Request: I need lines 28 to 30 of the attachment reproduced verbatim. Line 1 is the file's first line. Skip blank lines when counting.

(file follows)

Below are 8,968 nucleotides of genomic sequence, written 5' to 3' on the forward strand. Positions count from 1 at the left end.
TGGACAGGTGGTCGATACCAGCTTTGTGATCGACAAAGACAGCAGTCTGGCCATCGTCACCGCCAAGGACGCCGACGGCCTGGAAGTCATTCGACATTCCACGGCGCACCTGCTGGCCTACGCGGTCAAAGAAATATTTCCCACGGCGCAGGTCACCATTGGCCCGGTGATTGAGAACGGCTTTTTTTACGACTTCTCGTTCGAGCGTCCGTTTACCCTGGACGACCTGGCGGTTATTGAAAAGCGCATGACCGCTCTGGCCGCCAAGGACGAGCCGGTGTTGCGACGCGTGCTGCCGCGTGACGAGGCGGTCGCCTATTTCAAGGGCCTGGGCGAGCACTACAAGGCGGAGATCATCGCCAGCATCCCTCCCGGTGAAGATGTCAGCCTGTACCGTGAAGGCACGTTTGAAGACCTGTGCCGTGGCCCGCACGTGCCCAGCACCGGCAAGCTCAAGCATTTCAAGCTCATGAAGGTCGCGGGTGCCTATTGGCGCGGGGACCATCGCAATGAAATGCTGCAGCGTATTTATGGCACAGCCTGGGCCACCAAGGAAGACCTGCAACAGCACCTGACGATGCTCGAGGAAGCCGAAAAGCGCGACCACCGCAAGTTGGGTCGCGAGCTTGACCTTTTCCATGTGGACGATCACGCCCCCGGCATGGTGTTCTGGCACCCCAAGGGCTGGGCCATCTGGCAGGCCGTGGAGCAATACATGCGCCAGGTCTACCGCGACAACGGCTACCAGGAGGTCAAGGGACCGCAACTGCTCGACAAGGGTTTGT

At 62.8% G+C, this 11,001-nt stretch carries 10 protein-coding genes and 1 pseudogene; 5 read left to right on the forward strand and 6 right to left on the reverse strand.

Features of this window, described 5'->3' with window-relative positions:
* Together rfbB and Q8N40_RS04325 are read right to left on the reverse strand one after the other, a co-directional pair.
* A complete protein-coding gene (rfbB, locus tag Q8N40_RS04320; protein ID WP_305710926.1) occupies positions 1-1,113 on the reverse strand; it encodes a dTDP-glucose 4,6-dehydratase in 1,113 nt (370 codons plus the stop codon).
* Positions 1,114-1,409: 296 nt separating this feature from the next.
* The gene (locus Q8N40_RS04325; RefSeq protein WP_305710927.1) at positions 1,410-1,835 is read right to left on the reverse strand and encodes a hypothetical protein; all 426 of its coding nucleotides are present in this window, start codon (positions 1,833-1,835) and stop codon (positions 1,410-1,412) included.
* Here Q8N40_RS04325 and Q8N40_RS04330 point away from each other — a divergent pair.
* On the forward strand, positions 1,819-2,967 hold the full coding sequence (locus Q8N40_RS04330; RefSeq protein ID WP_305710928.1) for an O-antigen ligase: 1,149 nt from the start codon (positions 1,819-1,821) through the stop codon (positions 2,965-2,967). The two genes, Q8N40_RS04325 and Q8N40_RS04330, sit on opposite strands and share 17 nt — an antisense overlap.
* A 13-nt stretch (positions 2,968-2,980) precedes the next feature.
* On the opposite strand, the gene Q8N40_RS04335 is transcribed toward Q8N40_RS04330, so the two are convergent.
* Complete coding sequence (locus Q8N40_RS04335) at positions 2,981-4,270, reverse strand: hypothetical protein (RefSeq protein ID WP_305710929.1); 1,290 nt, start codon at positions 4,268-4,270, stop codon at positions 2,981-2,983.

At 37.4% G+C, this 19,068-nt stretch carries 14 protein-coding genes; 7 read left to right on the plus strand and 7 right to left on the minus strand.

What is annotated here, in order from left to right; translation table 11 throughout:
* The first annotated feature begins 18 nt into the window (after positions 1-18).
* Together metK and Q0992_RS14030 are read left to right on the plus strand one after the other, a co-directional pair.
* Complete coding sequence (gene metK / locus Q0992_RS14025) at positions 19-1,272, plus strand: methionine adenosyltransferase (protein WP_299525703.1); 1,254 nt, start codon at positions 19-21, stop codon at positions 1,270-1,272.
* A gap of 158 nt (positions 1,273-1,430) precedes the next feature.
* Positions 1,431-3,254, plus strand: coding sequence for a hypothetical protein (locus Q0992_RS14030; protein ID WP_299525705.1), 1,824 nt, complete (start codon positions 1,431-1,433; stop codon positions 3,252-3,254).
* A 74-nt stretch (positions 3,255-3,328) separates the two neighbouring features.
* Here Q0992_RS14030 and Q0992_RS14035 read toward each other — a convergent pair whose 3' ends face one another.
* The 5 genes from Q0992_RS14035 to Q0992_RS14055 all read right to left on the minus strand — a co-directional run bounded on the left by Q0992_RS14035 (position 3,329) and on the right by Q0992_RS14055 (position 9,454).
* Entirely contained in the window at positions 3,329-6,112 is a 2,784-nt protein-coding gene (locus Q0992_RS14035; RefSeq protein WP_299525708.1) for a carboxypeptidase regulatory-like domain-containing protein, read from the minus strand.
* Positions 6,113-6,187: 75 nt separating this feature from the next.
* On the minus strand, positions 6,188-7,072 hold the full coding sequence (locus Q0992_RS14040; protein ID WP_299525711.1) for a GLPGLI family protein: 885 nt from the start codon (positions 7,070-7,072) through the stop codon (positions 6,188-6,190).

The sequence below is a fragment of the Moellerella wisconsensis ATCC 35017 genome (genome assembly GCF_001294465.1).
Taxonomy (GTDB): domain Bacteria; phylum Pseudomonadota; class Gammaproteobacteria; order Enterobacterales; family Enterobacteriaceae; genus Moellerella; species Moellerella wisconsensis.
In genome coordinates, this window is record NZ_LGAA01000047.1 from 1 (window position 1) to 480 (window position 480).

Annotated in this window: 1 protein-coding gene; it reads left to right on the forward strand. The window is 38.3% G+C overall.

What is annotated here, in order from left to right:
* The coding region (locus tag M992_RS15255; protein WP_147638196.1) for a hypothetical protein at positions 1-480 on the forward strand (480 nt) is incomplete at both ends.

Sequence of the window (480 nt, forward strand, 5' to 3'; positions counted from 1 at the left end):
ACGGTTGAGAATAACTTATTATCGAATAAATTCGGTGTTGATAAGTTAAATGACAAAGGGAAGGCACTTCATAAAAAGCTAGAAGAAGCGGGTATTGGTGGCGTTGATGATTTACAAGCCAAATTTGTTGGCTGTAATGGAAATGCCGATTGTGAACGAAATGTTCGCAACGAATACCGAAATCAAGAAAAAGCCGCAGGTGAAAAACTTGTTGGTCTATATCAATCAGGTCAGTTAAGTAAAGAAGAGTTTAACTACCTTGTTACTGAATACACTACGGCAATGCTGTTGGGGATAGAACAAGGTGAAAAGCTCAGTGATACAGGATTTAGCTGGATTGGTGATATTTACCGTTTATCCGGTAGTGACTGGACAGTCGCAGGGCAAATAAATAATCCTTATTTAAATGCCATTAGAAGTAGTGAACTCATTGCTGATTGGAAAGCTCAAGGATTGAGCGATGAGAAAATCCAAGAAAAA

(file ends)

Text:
Taxonomy (GTDB): domain Bacteria; phylum Pseudomonadota; class Gammaproteobacteria; order Enterobacterales; family Enterobacteriaceae; genus Moellerella; species Moellerella wisconsensis.
In genome coordinates, this window is record NZ_LGAA01000047.1 from 1 (window position 1) to 480 (window position 480).

Annotated in this window: 1 protein-coding gene; it reads left to right on the forward strand. The window is 38.3% G+C overall.